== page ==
This is the worst-ever air traffic dislocation in aviation history. Over 17,000 flights were cancelled in and out of Europe on Saturday, including all flights from most British, French and other major European hubs as the cloud of volcanic ash spread further south and east. This natural calamity is costing the aviation industry alone an estimated $200 million per day.
The Icelandic Meteorological Office said the winds blowing the volcanic ash south east to Europe and up into Scandinavia and Russia will continue in the same direction for at least two days and could go on until Wednesday. But scientists fear there could be more eruptions from the 5,466-foot volcano, Mount Eyjafjallajökull. The cloud of grit from the still-erupting volcano in Iceland began creeping as far south as Italy, forcing authorities to shut down airports in the northern part of that country.
Sigrun Hreinsdottir, a geophysicist at the University of Iceland, was quoted by news agencies as saying: “From what we've seen, it could erupt, pause for a few weeks, and then possibly erupt again. It could go on for months.”
The thousands of passengers remain stranded, unable to go to or worse, return from their holiday destinations. The situation in France has been particularly bad since the air traffic dislocation has been compounded by a rail strike which entered its 10th day today. Moreover, this being a holiday week end, when Easter vacation comes to an end for one of the educational zones but begins for another, there are hundreds of thousands of cars and buses on the road completely choking French highways.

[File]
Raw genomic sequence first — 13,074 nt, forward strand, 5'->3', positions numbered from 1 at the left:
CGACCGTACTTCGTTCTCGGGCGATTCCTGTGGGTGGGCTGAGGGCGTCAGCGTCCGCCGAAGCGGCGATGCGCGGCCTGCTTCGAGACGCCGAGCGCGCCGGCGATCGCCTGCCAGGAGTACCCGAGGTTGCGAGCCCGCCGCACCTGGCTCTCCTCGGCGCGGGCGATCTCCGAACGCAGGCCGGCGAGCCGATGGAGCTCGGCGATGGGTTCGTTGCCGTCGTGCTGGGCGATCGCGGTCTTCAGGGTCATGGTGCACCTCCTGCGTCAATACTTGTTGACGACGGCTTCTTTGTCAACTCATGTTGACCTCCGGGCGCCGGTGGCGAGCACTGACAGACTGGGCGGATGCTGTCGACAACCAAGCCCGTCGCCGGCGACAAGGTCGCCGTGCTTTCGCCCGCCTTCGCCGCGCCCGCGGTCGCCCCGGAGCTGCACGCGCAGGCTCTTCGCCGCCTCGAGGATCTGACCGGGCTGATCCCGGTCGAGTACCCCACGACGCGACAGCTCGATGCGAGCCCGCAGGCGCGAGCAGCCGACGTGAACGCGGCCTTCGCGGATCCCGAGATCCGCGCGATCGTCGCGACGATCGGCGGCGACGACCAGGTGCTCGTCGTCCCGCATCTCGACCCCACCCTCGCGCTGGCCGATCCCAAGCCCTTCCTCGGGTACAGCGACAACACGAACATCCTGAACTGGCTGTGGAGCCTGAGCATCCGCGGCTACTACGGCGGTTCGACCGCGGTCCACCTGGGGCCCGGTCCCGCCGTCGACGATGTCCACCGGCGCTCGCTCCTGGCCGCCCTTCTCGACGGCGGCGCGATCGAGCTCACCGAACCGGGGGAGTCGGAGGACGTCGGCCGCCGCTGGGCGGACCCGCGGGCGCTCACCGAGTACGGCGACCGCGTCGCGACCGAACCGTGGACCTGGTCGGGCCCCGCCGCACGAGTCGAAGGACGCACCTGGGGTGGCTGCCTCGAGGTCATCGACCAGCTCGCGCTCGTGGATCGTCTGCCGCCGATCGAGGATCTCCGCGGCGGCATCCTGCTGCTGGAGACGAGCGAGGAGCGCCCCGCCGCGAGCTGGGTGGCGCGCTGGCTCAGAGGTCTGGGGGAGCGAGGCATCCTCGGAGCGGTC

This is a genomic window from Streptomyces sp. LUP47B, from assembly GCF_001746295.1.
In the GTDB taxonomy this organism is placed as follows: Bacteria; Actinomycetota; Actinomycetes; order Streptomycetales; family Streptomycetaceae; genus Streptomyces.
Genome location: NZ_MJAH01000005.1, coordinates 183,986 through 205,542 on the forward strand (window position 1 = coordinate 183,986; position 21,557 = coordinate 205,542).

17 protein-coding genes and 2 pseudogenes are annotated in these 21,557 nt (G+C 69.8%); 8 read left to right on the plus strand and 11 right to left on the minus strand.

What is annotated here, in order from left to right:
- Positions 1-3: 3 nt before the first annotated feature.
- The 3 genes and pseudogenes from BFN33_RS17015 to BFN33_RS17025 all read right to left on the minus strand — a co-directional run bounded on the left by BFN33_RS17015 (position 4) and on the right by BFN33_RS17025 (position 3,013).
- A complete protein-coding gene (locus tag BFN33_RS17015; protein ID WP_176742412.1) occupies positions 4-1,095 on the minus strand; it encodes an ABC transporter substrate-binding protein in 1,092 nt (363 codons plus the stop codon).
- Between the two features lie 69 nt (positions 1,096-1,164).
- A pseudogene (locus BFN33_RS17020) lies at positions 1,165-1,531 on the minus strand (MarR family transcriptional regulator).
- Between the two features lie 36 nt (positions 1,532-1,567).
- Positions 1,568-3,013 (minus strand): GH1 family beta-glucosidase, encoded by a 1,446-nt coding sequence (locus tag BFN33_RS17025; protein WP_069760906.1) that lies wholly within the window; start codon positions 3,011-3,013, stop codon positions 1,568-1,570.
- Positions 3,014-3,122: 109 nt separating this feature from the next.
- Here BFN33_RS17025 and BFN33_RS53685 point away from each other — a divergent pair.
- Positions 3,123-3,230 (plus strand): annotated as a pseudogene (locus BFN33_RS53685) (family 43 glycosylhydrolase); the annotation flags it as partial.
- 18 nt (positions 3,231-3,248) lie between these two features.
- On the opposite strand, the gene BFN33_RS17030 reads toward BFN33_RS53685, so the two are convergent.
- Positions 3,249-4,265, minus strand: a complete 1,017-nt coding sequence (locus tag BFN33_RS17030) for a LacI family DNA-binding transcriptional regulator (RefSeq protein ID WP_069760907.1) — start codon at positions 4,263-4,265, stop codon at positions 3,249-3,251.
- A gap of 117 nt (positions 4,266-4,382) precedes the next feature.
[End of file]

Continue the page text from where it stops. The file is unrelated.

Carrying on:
Passengers have been scrambling to get away from France in whichever way possible. Ferry services to Britain are completely over booked as are the few trains still running and scenes of chaos, anger and utter helplessness have been witnessed at several stations airports and bus terminals. “My mother has had a stroke and I cannot get to her in Britain. There is not a single car on hire, the ferries are so packed they won't let you on. The buses are full and here I am, worried sick and utterly helpless,” said a young British traveller found sobbing at the Paris Gare du Nord. She finally found someone to drive her across but only after agreeing to pay a hefty £500.
In France, as in other countries, governments held emergency meetings to estimate the eventual health dangers the fine volcanic ash could pose, especially to asthmatics and children. Geologists reported that activity at the volcano increased on Saturday , spewing a plume of ash 5.3 miles high into the atmosphere.
One of the casualties of this natural disaster is the funeral of Poland's President Lech Kaczynski in Krakow. President Obama announced he would not be able to attend. France's Nicolas Sarkozy, Germany's Angela Merkel and Britain's Prince Charles also sent in their apologies.
With the pileup of marooned passengers growing by the hour, and with U.S. airlines cancelling more than 80% of their flights to Europe on Saturday, analysts say clearing out the backlog and getting the system back to normal could take days once the ash cloud dissipates.